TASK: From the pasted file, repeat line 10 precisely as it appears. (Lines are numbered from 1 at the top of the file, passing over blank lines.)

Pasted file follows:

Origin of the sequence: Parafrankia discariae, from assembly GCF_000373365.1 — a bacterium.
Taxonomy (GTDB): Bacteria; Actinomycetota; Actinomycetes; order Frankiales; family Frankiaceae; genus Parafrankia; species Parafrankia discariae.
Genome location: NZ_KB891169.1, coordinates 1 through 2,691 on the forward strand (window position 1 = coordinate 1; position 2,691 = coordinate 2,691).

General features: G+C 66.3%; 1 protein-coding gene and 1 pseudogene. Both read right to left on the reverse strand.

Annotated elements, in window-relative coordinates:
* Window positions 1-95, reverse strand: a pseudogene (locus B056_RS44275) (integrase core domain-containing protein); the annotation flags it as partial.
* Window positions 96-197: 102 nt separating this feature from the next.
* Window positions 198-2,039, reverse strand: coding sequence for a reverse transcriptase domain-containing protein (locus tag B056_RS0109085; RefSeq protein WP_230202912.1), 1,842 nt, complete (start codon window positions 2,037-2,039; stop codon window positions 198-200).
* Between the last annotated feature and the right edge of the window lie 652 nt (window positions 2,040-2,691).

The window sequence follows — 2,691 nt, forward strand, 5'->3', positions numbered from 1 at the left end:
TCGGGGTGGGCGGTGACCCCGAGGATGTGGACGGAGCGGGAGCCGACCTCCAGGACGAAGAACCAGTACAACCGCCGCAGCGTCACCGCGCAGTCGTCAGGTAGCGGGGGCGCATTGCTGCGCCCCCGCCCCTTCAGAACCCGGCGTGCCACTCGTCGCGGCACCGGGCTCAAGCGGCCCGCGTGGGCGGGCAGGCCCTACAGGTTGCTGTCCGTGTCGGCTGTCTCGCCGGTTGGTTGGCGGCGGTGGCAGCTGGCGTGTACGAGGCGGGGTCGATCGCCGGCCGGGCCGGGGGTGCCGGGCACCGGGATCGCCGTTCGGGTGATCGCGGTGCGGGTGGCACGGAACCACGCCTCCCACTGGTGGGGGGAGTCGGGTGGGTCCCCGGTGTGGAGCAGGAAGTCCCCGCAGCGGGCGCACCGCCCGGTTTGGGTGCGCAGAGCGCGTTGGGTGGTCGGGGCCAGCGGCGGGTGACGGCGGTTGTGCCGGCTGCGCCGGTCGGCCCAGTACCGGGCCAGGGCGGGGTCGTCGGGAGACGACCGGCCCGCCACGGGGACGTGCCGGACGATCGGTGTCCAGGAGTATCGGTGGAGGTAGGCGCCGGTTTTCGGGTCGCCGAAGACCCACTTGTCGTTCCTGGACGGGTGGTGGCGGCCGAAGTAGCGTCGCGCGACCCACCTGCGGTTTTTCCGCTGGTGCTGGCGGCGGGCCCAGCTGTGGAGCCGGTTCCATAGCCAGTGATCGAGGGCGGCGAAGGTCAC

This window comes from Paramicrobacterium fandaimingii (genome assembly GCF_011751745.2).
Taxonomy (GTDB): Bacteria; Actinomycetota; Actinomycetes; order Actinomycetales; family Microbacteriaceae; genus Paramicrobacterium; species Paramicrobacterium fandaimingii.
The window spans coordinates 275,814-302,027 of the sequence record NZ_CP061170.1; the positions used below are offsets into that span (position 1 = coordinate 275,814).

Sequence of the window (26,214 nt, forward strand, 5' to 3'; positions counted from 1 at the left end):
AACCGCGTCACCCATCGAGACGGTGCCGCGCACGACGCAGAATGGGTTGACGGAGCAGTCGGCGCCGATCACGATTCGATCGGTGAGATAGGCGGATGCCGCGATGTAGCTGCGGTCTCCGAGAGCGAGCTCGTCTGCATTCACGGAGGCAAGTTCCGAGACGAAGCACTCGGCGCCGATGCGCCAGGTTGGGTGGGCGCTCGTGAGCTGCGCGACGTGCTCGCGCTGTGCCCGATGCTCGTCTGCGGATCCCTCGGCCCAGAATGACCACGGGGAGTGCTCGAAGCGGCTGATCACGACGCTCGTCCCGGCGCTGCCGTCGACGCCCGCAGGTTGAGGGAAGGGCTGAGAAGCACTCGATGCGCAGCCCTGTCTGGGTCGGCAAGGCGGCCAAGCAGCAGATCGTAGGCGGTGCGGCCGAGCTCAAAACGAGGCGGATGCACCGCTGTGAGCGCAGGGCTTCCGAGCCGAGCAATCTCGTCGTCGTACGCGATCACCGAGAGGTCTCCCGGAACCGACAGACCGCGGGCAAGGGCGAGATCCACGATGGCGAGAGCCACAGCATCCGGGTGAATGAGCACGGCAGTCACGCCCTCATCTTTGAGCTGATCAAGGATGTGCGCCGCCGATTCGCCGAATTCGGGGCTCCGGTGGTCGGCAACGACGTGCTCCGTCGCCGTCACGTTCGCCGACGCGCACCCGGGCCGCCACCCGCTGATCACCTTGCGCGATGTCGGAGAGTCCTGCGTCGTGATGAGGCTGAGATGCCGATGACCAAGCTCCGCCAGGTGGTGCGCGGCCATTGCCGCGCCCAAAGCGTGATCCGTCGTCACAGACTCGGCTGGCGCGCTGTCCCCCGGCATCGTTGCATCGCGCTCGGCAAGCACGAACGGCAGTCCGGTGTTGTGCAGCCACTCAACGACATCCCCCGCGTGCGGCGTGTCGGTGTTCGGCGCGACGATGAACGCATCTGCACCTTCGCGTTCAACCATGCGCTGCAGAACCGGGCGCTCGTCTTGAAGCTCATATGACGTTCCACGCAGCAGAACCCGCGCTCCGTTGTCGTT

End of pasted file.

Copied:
The window sequence follows — 2,691 nt, forward strand, 5'->3', positions numbered from 1 at the left end: